A 2012 study looked at 171 people from Germany and Austria who’d received endometriosis diagnoses. It found that the average time between the start of symptoms and getting a diagnosis was 10.4 years. And 74 percent of the participants had received at least one false diagnosis.
The time it takes to diagnose endometriosis has improved somewhat in the United States. A 2016 survey found that the mean time from onset of symptoms to diagnosis was 4.4 years.
It’s not clear why getting an endometriosis diagnosis often takes so long. But some people with endometriosis recall having their symptoms downplayed by doctors and chalked to being nothing more than a “bad period.”
For others, their symptoms may be vague or similar to those of other conditions, including:
As more people become aware of endometriosis and its symptoms, getting a proper diagnosis is getting a bit easier.
Still, there are a few things you can do leading up to your appointment to help ensure you get a timely, accurate diagnosis:
- Take an endometriosis self-test. The Center for Young Women’s Health offers an online test that you can take here. Print out your results or save them on your phone so you can show them to your doctor during your appointment.
- Track your symptoms. It sounds tedious, but keeping detailed notes about your symptoms can go a long way in getting an accurate diagnosis. Note on a scale of 1 to 10 the severity of your symptoms and any information about when in your cycle your symptoms tend to occur. You can do this in a notebook or use a period-tracking app. If you decide to use an app, look for one that allows you to track specific symptoms. Clue is a good, free option for this.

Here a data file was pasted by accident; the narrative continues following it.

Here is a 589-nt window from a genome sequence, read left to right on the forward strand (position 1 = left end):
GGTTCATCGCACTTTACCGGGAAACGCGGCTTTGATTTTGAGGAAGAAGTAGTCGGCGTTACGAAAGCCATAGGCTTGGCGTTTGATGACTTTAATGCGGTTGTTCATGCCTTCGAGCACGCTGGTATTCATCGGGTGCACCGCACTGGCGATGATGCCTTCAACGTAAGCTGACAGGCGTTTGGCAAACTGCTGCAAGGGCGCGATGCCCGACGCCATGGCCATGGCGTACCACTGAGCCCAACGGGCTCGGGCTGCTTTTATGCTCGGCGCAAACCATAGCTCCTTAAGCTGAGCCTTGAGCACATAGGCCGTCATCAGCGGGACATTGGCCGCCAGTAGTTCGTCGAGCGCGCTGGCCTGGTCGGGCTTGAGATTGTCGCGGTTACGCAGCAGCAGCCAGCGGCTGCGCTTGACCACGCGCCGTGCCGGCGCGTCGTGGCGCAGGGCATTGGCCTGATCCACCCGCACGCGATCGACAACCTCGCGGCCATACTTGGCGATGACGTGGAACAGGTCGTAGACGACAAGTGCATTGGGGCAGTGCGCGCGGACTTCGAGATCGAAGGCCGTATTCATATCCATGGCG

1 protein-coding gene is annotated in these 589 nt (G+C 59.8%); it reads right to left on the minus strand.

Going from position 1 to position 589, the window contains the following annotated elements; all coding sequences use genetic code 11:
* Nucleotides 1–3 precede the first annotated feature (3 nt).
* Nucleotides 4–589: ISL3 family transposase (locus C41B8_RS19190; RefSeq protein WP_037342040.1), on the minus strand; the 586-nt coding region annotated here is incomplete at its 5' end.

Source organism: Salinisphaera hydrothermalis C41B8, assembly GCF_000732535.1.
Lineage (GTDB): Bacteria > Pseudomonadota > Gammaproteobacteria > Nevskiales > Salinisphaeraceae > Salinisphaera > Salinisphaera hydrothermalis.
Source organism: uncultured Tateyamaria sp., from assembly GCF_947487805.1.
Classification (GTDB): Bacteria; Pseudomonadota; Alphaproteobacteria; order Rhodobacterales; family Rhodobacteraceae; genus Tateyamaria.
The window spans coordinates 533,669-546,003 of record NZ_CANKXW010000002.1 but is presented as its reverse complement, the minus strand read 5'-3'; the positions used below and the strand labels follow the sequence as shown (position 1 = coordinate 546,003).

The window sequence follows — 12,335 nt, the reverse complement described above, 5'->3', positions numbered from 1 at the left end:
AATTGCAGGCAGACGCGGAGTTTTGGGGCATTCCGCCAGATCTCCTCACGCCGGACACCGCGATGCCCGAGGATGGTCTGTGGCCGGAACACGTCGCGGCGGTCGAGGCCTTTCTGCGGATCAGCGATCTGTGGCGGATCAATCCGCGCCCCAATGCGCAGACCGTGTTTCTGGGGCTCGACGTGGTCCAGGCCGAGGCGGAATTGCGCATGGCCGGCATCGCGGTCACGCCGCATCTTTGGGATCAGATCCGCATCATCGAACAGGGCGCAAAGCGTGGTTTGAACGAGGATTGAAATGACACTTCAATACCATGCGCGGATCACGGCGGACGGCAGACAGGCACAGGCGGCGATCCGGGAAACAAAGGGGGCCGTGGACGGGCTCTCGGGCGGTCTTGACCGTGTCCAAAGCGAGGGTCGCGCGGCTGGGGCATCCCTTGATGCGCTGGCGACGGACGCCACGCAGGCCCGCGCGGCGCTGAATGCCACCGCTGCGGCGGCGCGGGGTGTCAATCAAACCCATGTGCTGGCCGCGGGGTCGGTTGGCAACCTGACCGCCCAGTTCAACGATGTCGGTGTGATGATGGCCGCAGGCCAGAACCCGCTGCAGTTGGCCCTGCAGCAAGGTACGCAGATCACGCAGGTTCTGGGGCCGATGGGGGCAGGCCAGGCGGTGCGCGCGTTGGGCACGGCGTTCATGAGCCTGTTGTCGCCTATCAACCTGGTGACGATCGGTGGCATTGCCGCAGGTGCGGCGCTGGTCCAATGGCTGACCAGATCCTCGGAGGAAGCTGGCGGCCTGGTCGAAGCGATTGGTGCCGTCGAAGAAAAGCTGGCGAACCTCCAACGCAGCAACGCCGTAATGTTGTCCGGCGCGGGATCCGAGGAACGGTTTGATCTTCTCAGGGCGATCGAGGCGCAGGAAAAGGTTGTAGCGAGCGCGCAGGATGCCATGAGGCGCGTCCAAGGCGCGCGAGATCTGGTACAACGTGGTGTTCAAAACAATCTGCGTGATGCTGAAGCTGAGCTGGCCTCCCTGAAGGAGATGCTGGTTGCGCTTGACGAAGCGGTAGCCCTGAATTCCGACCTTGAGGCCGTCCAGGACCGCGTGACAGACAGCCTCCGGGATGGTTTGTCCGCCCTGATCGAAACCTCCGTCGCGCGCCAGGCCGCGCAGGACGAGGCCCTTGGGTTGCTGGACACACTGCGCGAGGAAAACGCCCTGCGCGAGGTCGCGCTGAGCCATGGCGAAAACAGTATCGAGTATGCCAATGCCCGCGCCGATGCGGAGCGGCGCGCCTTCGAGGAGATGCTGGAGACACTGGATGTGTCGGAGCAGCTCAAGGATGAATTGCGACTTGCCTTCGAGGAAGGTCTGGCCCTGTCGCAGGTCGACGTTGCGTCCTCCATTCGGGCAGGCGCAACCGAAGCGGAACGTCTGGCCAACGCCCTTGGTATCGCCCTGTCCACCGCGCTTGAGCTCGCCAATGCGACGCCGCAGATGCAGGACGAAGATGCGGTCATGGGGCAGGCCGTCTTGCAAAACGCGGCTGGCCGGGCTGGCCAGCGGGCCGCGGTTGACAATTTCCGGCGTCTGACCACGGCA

- Find an endometriosis specialist. Consider asking your doctor for a referral to a gynecologist who specializes in endometriosis. You can also check online support groups, like MyEndometriosisTeam, for doctor recommendations and other tips.
Once you’ve received your endometriosis diagnosis, you may need to try a few different treatments to find one that works best for you.
There’s no cure for endometriosis yet, and surgery remains the only way to remove endometrial tissue. Before recommending surgery, your doctor will likely have you try a range of nonsurgical treatments to help manage your symptoms.
- birth control pills
- birth control shot (Depo-Provera)
- hormonal intrauterine devices (IUDs)
- gonadotropin-releasing hormone (Gn-RH) therapy
- aromatase inhibitors
- pain medication, such as nonsteroidal anti-inflammatory drugs or acetaminophen (Tylenol)
- fertility treatments if you’re trying to get pregnant
But if nothing seems to be working, your doctor may suggest surgery to remove displaced endometrial tissue and scar tissue. This can usually be done laparoscopically, which is less invasive than open surgery.
Surgery may relieve your symptoms and make it easier for you to get pregnant, but endometriosis and your symptoms can return.
The path to an endometriosis diagnosis can be drawn out and frustrating for some. If you think you might have endometriosis, start by keeping a detailed log of your symptoms that you can show your doctor.
If you feel like your doctor is minimizing your symptoms or not taking your concerns seriously, don’t feel uncomfortable about finding another doctor. Your health is worth it.